IRS Goes After Right-Leaning Group in Hollywood
I can't believe that this story is in the New York Times. It involves the right-leaning group Friends of Abe. It applied for tax-exempt status with the IRS two years ago and the IRS has not granted that status. Now, it's poking around and trying to get the group's membership list.
The membership list is serious business. The IRS could use it for a number of nefarious ends, including harassing its members individually or leak it to liberal groups who will harass them, boycott their products, even get them blacklisted.
Such a leak already happened, to the National Organization for Marriage.
That's what today's liberals do. They attempt to shut down speech with which they do not agree, while constantly moving the standards so that anyone can run afoul of their rage at any time. The fear is warranted.
Those people said that the application had been under review for roughly two years, and had at one point included a demand — which was not met — for enhanced access to the group’s security-protected website, which would have revealed member names. Tax experts said that an organization’s membership list is information that would not typically be required. The I.R.S. already had access to the site’s basic levels, a request it considers routine for applications for 501(c)(3) nonprofit status.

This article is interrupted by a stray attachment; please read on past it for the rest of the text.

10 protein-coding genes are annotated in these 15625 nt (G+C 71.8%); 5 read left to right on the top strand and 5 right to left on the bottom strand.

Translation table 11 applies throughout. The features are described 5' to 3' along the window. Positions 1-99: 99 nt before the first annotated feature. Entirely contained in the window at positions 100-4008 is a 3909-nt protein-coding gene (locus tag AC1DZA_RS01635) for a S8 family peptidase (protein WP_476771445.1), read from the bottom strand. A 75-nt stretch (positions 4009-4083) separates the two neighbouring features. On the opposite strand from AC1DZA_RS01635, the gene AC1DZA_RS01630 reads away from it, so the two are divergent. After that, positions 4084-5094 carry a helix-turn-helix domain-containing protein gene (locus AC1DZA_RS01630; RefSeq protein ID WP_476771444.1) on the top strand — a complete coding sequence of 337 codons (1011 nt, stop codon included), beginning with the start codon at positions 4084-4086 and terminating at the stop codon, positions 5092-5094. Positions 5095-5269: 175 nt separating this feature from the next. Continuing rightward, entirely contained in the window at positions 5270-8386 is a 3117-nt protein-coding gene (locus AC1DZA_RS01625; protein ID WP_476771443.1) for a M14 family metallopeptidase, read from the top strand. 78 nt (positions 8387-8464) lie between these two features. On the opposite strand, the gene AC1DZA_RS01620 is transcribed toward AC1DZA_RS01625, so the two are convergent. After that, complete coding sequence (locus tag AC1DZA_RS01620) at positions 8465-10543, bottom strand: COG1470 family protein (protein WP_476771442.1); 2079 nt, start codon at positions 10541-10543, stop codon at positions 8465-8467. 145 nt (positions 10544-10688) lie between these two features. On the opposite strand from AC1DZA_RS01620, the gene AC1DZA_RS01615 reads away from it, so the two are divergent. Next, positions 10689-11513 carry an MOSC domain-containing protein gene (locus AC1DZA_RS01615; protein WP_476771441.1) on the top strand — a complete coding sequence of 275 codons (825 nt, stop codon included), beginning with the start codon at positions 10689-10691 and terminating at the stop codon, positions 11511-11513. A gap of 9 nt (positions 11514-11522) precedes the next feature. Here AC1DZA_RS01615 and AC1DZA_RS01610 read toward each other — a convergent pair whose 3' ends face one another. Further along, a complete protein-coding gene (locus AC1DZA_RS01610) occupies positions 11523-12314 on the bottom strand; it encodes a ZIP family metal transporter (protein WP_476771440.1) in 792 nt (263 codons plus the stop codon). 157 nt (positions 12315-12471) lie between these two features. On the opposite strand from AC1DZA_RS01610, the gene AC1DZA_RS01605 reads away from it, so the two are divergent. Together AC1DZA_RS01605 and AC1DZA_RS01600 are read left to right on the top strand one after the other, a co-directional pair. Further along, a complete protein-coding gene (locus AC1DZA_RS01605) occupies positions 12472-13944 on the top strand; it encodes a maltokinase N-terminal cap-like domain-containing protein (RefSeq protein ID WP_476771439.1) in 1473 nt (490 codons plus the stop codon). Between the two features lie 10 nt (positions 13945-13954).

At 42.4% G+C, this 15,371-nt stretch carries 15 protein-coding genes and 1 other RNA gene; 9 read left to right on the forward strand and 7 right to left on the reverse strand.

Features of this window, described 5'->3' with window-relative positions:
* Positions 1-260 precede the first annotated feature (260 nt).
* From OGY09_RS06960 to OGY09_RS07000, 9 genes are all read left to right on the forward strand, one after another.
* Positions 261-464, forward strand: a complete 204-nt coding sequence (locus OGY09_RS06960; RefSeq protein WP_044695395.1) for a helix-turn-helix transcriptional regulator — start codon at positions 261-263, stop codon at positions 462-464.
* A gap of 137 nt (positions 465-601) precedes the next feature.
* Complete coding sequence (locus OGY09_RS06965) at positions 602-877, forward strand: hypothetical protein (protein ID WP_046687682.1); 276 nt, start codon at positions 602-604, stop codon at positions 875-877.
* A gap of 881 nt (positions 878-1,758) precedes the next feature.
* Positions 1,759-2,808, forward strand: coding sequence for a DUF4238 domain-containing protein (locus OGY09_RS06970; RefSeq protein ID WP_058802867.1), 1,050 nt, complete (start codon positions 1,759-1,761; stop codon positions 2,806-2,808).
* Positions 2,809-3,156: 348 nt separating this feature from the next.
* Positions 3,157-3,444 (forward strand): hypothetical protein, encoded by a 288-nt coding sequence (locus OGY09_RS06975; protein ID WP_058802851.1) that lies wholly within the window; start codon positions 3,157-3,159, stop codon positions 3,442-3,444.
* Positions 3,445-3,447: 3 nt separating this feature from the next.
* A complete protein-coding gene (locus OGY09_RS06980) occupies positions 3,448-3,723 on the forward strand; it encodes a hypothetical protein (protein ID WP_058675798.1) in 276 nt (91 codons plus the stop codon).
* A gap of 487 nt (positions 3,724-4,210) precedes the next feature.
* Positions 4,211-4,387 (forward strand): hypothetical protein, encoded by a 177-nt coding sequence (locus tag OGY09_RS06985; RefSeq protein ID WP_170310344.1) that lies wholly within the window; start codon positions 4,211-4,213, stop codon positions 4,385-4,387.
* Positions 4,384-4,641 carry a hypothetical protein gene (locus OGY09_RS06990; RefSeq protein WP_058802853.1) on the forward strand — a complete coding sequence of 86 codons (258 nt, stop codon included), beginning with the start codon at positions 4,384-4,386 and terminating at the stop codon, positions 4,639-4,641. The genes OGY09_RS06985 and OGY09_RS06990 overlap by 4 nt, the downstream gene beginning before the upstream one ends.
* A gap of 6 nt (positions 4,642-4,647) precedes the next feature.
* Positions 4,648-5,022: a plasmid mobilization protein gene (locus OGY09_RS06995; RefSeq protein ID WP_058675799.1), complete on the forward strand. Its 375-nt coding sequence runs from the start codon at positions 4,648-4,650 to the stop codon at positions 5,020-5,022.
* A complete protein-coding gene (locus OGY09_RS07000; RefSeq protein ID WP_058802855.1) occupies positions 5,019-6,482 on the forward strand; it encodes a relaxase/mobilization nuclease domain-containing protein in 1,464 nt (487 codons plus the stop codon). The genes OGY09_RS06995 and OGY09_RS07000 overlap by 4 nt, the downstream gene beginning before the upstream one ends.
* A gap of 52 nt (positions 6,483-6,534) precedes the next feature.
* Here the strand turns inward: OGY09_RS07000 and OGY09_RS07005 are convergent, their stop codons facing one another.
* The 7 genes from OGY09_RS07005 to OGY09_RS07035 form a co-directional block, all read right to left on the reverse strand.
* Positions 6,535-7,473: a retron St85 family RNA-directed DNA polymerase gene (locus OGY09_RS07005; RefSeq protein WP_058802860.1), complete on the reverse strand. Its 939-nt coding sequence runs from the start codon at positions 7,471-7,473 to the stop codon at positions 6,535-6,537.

Friends of Abe — the name refers to Abraham Lincoln — has strongly discouraged the naming of its members. That policy even prohibits the use of cameras at group events, to avoid the unwilling identification of all but a few associates — the actors Gary Sinise, Jon Voight and Kelsey Grammer, or the writer-producer Lionel Chetwynd, for instance — who have spoken openly about their conservative political views.
The I.R.S. request comes in the face of a continuing congressional investigation into the agency’s reviews of political nonprofits, most of them conservative-leaning, which provoked outrage on the right and forced the departure last year of several high-ranking I.R.S. officials. But unlike most of those groups, which had sought I.R.S. approval for a mix of election campaigning and nonpartisan issue advocacy, Friends of Abe is seeking a far more restrictive tax status, known as 501(c)(3), that would let donors claim a tax deduction, but strictly prohibits any form of partisan activity.
Read the rest. President Obama claimed that the IRS abuse of Tea Party groups "outraged" him, yet the same behavior continues.
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